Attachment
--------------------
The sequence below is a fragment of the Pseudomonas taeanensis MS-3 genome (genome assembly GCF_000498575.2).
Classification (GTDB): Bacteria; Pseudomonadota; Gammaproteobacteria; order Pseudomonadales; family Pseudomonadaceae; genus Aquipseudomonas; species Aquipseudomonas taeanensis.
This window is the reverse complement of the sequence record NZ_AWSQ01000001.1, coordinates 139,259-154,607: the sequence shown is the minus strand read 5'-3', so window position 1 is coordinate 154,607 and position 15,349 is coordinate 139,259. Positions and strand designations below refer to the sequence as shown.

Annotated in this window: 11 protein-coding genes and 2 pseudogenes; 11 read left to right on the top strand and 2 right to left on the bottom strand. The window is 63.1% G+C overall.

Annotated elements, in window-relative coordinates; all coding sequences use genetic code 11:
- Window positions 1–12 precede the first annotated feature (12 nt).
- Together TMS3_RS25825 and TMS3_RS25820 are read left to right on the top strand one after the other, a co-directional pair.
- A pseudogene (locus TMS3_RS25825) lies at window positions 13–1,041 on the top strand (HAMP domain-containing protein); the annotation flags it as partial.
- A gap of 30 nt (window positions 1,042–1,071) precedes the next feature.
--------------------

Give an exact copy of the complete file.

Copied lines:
The sequence below is a fragment of the Pseudomonas taeanensis MS-3 genome (genome assembly GCF_000498575.2).
Classification (GTDB): Bacteria; Pseudomonadota; Gammaproteobacteria; order Pseudomonadales; family Pseudomonadaceae; genus Aquipseudomonas; species Aquipseudomonas taeanensis.
This window is the reverse complement of the sequence record NZ_AWSQ01000001.1, coordinates 139,259-154,607: the sequence shown is the minus strand read 5'-3', so window position 1 is coordinate 154,607 and position 15,349 is coordinate 139,259. Positions and strand designations below refer to the sequence as shown.

Annotated in this window: 11 protein-coding genes and 2 pseudogenes; 11 read left to right on the top strand and 2 right to left on the bottom strand. The window is 63.1% G+C overall.

Annotated elements, in window-relative coordinates; all coding sequences use genetic code 11:
- Window positions 1–12 precede the first annotated feature (12 nt).
- Together TMS3_RS25825 and TMS3_RS25820 are read left to right on the top strand one after the other, a co-directional pair.
- A pseudogene (locus TMS3_RS25825) lies at window positions 13–1,041 on the top strand (HAMP domain-containing protein); the annotation flags it as partial.
- A gap of 30 nt (window positions 1,042–1,071) precedes the next feature.